Local voters approved Measure E in June 2016 for a total of $230 million to fund multiple projects at both campuses. The bonds are funding construction of the Science Center, which is located at the Canyon Country campus and serves as a focal point for students and first-time visitors. The approximately 52,000-square-foot building will primarily be devoted to physical and biological sciences, housing eight labs, plus lecture classrooms.
The Student Services/Learning Resources Building will be the new home to Student Services and The Learning Center (TLC). The four-story building will sit adjacent to the Science Building at the center of campus and will provide office and library space.
Measure E also enabled the college to build a three-story parking structure at the Valencia campus, which added 1,659 parking spaces. Measure E funds will also go toward the renovation of several existing buildings at the college’s Valencia campus.
Projections show student enrollment at College of the Canyons growing to reach 30,000 students per semester over the next decade or so. That increase is expected in part from new programs like Canyons Promise, which provides first-time, full-time students with two free years of college, as well as College Now!, which enables high school students to take courses without paying the $46 per unit enrollment fee.
The district’s bond finance team included Piper Jaffray as the Investment Banking/Underwriting Firm, Isom Advisors serving as Municipal Advisor for the transaction, and Stradling Yocca Carlson & Rauth serving as Bond and Disclosure Counsel.
Refund to Save Taxpayers $8.3 Million
College of the Canyons refunded $31 million of outstanding general obligation bond debt. The district’s taxpayers will have cash flow savings of $8.3 million over the next 23 years. This represents an overall savings of 12.96 percent of the bonds that were refunded.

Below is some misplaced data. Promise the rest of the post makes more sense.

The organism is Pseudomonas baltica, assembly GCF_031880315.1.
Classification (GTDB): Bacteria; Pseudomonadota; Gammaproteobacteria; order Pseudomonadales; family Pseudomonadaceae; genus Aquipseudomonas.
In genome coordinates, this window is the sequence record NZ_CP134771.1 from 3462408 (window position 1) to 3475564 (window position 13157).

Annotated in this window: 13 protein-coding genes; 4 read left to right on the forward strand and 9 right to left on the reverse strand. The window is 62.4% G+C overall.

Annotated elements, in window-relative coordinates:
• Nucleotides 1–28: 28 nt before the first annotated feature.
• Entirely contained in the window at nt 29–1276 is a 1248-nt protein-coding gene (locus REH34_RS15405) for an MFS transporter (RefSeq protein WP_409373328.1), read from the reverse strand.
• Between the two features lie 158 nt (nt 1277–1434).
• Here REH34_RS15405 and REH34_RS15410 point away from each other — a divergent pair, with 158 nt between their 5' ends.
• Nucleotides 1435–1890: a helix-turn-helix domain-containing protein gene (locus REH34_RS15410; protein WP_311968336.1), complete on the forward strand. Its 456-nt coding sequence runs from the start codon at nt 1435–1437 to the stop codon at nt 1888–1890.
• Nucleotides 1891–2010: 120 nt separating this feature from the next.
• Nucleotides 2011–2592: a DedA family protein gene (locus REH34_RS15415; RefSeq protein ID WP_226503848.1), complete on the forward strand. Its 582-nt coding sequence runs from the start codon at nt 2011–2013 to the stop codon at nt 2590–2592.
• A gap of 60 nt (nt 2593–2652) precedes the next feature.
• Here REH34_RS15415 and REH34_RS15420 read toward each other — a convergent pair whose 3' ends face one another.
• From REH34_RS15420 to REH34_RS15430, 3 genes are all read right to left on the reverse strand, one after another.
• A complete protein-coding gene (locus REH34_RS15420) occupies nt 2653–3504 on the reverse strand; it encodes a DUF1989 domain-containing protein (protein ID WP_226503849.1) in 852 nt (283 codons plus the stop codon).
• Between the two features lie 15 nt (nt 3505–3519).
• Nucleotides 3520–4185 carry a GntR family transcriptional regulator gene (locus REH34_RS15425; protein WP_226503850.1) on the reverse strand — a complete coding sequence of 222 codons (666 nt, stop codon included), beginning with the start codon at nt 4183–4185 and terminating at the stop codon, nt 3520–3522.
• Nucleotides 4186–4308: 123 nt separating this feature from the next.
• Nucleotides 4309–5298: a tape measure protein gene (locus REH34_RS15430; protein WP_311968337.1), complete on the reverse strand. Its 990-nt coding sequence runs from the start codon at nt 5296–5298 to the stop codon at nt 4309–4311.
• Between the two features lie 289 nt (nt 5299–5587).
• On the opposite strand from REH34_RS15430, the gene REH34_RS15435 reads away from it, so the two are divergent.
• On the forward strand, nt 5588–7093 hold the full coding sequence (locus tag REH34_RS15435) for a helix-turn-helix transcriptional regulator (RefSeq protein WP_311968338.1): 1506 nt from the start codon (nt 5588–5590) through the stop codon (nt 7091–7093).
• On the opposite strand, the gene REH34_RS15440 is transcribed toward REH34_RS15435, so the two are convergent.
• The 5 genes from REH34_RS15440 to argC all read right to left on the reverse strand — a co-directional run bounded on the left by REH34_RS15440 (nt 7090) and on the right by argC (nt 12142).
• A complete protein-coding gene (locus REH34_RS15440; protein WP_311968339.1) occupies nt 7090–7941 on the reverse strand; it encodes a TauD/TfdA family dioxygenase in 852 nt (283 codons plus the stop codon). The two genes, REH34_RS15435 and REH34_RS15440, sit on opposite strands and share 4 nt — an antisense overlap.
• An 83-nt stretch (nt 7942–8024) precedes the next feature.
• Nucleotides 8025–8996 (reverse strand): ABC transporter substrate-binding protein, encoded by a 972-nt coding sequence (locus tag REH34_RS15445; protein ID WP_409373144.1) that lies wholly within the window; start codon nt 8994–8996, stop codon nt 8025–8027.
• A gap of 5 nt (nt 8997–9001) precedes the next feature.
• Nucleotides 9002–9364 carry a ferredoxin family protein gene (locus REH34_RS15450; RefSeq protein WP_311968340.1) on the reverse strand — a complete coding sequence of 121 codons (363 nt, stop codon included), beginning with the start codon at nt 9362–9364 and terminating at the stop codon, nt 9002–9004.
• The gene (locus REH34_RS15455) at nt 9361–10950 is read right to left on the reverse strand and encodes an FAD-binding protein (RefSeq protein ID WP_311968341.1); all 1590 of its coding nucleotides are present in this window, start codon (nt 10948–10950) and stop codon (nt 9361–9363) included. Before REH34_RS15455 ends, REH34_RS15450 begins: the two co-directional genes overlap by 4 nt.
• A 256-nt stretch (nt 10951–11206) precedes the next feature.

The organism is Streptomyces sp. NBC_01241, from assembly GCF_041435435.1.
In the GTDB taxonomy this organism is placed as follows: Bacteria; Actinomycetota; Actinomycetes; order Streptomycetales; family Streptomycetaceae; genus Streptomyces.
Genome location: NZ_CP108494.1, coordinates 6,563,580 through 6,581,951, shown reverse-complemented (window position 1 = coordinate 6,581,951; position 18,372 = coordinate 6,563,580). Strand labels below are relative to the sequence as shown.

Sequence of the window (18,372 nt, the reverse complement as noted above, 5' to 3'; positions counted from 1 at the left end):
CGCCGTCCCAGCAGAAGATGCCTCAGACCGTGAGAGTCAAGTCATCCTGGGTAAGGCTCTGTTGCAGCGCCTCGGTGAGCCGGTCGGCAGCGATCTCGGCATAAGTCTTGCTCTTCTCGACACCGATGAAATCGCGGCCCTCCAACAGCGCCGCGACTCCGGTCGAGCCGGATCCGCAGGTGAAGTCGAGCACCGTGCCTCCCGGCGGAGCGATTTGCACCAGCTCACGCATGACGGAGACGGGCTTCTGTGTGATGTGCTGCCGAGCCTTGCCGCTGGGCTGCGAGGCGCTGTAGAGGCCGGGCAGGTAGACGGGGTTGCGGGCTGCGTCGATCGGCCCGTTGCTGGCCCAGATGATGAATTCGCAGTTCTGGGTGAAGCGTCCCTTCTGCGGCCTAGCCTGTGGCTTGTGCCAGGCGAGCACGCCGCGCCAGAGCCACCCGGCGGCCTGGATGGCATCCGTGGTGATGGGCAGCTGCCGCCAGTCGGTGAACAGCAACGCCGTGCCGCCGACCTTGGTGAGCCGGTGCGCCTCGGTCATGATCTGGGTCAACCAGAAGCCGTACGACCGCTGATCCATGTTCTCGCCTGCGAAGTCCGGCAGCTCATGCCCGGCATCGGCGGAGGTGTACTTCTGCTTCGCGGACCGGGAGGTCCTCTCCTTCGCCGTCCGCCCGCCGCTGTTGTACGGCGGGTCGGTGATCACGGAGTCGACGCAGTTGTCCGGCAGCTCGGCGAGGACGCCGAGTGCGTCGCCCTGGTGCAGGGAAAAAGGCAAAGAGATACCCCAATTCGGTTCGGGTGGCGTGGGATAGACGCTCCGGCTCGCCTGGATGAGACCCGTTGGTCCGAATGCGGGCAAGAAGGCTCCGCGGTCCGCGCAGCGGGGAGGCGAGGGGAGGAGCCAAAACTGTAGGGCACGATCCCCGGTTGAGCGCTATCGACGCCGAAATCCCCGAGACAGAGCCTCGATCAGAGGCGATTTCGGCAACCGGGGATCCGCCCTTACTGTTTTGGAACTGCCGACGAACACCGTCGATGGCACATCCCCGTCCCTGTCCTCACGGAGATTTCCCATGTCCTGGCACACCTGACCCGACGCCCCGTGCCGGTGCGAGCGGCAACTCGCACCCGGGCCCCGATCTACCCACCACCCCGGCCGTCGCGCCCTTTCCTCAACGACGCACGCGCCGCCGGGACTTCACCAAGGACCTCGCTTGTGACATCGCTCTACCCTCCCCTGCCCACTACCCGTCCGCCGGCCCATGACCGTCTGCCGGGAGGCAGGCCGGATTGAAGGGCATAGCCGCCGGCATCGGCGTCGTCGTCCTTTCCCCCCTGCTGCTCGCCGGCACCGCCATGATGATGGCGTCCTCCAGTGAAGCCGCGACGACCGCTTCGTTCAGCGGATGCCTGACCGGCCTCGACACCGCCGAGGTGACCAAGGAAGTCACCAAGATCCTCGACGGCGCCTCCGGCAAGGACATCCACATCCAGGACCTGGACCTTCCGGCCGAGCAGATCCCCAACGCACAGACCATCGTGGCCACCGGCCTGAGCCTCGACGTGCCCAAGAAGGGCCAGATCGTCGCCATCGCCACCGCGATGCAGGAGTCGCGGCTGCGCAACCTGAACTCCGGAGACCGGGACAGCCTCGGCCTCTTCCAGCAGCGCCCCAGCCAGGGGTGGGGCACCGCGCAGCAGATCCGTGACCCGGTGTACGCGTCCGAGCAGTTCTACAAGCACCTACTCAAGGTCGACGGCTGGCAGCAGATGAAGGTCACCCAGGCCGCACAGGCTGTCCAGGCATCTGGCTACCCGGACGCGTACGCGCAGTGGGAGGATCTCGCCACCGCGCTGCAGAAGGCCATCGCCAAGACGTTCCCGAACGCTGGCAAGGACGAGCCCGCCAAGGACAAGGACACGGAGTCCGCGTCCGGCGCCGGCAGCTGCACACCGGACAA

“The Santa Clarita Community College District worked quickly to take advantage of the current low interest rates to refund the bonds and save local property owners money in the process,” Chancellor Dr. Dianne G. Van Hook said. “Due to the college’s solid credit ratings, our bonds always attract interest from strong and stable investors.”
The Santa Clarita Community College District Board of Trustees voted Nov. 6 to refund these particular general obligation bonds from Measure M. The sale was completed on Nov. 14.
This is the third time in six years the college has refunded bonds to lessen the tax impact on property owners. A 2016 refunding yielded $35 million of savings, which represented more than a 23 percent reduction. That refunding also lowered taxes for area property owners.
The Government Finance Officers Association, a national non-profit organization dedicated to providing guidance to improve government management, advises that agencies should consider refunding bonds if they can save taxpayers at least 3 percent. The college district’s overall savings of 12.96 percent of the bonds that were refunded indicates how advantageous it was to refund now.
“The Measure M and E Citizens Oversight Committee applauds Chancellor Dr. Dianne Van Hook and the college’s staff for their efficient actions to maximize the bond funds to improve the college’s two campuses,” said Nick Lentini, chair of the bond oversight committee. “Their proactive approach in working with professionals in the bond management industry has repeatedly provided savings to Santa Clarita Valley taxpayers.”
Measure C, which local voters passed in 2001, funded a number of significant facilities improvements, including the cost of acquiring land to build the Canyon Country campus, and constructing the Hasley Hall classroom and computer facility, the Aliso Hall and Aliso Lab science facilities, and the Pico Canyon Hall performing arts classroom and rehearsal spaces.
The funding provided through Measure M helped the college complete a number of projects, including all initial buildings at the Canyon Country campus. It also qualified the college to receive state matching funds used in building the Dr. Dianne G. Van Hook University Center. Other key projects include the College of the Canyons Institute for Culinary Education, the Mentry Hall classroom expansion, Library and The Learning Center expansion, Applied Technology Education Center at the Canyon Country campus, and the Canyons Hall student services center.
Together, Measure C and Measure M qualified College of the Canyons to receive $56.2 million in construction funds from the state.